Wolfson Prize winner calls for new Garden Cities Act
Published by Jon Land for 24dash.com in Housing and also in Central Government, Local Government
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The winner of the 2014 Wolfson Economics Prize has called for the next government to introduce a Garden Cities Act that would enable existing towns and cities to double in size.
David Rudlin says the act would lead to the building of "attractive" new homes for thousands of people while preserving the countryside.
Rudlin, of urban design and research consultancy URBED, was awarded the £250,000 Prize at a gala dinner in London last night.
His entry argued for the near-doubling of up to 40 existing large towns to provide new homes for 150,000 people per town, built over 30-35 years. The submission imagines a fictional town called Uxcester to develop the concept. It argues that expansion of existing towns is the best way to accommodate growth, regenerate town centres, and protect much-loved countryside and the setting of surrounding villages.
Rudlin argued that there may be as many as 40 cities in England that could be doubled in size in this way, such as Northampton, Norwich, Oxford, Rugby, Reading and Stafford.
Other key points from the submission include:
- Towns should be permitted to bid for garden city status and should not have expansion imposed upon them; the processes for bidding would be set out in a new Garden Cities Act
- The Act would allow the Government to confer new delivery tools upon successful bidders – including financial guarantees (but not subsidy) and modernised land acquisition powers; and the power to create local Garden City Foundations to promote each garden city. The Act would also include a new statutory requirement to plan responsibly for housing development at the local authority level, with garden city status being one of the options that local authorities could draw upon to meet that need;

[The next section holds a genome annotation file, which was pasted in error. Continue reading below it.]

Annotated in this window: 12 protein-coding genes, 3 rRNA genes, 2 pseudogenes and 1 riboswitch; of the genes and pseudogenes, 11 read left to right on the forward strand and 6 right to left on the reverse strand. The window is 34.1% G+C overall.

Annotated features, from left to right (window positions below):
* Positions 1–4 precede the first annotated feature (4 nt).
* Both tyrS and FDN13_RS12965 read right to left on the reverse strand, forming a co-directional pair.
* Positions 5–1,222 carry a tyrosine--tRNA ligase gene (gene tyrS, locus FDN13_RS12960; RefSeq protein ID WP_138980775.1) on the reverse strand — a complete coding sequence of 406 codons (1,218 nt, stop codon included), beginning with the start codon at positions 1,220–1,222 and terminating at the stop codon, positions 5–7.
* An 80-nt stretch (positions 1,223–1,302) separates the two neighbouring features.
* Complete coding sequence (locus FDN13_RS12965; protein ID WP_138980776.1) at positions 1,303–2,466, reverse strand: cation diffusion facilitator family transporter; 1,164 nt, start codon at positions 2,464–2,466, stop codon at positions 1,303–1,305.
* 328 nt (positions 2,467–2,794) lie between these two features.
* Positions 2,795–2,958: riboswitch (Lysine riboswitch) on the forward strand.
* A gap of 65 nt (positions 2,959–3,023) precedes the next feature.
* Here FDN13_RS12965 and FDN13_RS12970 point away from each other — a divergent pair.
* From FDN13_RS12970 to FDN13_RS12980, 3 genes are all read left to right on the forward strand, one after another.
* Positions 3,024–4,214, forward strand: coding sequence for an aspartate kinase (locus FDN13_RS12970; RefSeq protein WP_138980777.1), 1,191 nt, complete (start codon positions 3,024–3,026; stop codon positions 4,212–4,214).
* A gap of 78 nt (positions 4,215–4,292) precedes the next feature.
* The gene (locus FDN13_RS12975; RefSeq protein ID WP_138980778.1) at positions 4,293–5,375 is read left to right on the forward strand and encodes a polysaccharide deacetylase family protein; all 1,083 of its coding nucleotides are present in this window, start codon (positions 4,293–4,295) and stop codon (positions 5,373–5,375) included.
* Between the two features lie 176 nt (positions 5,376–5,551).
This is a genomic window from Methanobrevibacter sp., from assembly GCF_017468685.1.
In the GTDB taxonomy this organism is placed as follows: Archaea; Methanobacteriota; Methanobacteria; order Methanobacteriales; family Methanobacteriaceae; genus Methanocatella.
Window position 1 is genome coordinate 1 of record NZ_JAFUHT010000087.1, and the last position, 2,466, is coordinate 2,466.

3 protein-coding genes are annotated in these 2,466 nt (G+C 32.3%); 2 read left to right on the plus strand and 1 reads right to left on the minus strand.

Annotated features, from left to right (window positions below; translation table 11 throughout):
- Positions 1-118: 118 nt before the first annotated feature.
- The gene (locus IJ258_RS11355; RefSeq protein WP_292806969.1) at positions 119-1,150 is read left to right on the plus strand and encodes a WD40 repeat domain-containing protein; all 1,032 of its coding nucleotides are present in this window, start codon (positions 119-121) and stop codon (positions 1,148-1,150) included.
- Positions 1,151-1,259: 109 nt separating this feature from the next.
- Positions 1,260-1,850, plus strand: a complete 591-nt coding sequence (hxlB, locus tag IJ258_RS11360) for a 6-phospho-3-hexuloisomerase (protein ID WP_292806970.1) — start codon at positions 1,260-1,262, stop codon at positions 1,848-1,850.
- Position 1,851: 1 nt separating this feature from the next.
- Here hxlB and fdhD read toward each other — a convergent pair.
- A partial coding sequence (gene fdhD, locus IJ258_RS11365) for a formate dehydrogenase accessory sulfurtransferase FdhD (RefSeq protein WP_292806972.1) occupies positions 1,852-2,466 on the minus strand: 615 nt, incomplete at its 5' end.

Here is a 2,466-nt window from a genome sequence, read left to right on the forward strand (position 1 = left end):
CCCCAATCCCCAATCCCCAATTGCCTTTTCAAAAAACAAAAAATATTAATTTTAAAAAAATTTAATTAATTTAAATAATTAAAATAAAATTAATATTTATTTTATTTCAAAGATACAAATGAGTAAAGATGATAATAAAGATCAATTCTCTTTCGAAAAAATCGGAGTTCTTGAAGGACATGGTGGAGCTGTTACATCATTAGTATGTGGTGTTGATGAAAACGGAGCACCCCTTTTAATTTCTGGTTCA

- Expansion would take the form of town extensions connected to the city centre by a tram or bus rapid transit (similar to that operating in Cambridge), with each extension consisting of green, walkable neighbourhoods with primary schools, business uses, and local shops, drawing on modern Scandinavian, Dutch and German models.
- Development of flood plains would be entirely avoided in the design of the settlement and extensions would be surrounded by country parks, allotments, lakes and other low impact uses.
- The financial model shows how a modern tram scheme could be delivered to serve the new garden city, of the sort that most other European cities of the size of Uxcester would feel entitled to;
- The expanded garden city would provide a new population who would use the town centre, helping to regenerate its shopping facilities and protecting it against out-of-town retail;
- The financial model show that for every plot developed, the same area again could be allocated for parks and gardens which are publicly accessible to the whole community rather than kept in private hands;
- 20% of new homes would be affordable housing;
- The overwhelming majority of Green Belt land (if the town has a Green Belt) would be protected and enhanced.